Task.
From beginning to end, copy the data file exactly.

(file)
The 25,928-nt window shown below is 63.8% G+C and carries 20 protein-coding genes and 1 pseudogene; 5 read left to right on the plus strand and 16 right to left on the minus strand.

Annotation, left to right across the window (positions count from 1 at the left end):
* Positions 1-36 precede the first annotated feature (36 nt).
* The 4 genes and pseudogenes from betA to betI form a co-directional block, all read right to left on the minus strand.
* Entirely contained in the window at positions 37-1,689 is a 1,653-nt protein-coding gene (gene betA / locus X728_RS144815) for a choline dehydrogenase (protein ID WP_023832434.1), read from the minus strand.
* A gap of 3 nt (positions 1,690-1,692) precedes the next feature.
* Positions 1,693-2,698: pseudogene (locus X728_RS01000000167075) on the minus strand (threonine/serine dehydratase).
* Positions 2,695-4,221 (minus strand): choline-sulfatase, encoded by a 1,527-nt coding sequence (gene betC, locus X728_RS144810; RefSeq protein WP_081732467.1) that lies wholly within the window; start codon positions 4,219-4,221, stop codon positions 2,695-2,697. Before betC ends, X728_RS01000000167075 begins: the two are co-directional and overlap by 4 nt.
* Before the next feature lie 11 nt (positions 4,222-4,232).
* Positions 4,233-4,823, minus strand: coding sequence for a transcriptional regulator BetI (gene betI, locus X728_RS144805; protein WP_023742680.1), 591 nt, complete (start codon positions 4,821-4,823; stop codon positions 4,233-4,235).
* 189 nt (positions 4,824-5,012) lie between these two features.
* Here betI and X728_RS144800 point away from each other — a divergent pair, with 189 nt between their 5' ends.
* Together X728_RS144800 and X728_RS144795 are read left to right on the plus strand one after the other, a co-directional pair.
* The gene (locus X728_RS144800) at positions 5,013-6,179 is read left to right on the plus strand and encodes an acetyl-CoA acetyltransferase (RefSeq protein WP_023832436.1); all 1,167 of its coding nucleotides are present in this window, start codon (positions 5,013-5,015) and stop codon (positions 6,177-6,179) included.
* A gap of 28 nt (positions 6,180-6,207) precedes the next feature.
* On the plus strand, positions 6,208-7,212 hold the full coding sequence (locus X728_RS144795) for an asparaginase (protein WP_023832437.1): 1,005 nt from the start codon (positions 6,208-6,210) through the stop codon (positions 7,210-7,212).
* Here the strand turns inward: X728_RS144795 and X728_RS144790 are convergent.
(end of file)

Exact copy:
The 25,928-nt window shown below is 63.8% G+C and carries 20 protein-coding genes and 1 pseudogene; 5 read left to right on the plus strand and 16 right to left on the minus strand.

Annotation, left to right across the window (positions count from 1 at the left end):
* Positions 1-36 precede the first annotated feature (36 nt).
* The 4 genes and pseudogenes from betA to betI form a co-directional block, all read right to left on the minus strand.
* Entirely contained in the window at positions 37-1,689 is a 1,653-nt protein-coding gene (gene betA / locus X728_RS144815) for a choline dehydrogenase (protein ID WP_023832434.1), read from the minus strand.
* A gap of 3 nt (positions 1,690-1,692) precedes the next feature.
* Positions 1,693-2,698: pseudogene (locus X728_RS01000000167075) on the minus strand (threonine/serine dehydratase).
* Positions 2,695-4,221 (minus strand): choline-sulfatase, encoded by a 1,527-nt coding sequence (gene betC, locus X728_RS144810; RefSeq protein WP_081732467.1) that lies wholly within the window; start codon positions 4,219-4,221, stop codon positions 2,695-2,697. Before betC ends, X728_RS01000000167075 begins: the two are co-directional and overlap by 4 nt.
* Before the next feature lie 11 nt (positions 4,222-4,232).
* Positions 4,233-4,823, minus strand: coding sequence for a transcriptional regulator BetI (gene betI, locus X728_RS144805; protein WP_023742680.1), 591 nt, complete (start codon positions 4,821-4,823; stop codon positions 4,233-4,235).
* 189 nt (positions 4,824-5,012) lie between these two features.
* Here betI and X728_RS144800 point away from each other — a divergent pair, with 189 nt between their 5' ends.
* Together X728_RS144800 and X728_RS144795 are read left to right on the plus strand one after the other, a co-directional pair.
* The gene (locus X728_RS144800) at positions 5,013-6,179 is read left to right on the plus strand and encodes an acetyl-CoA acetyltransferase (RefSeq protein WP_023832436.1); all 1,167 of its coding nucleotides are present in this window, start codon (positions 5,013-5,015) and stop codon (positions 6,177-6,179) included.
* A gap of 28 nt (positions 6,180-6,207) precedes the next feature.
* On the plus strand, positions 6,208-7,212 hold the full coding sequence (locus X728_RS144795) for an asparaginase (protein WP_023832437.1): 1,005 nt from the start codon (positions 6,208-6,210) through the stop codon (positions 7,210-7,212).
* Here the strand turns inward: X728_RS144795 and X728_RS144790 are convergent.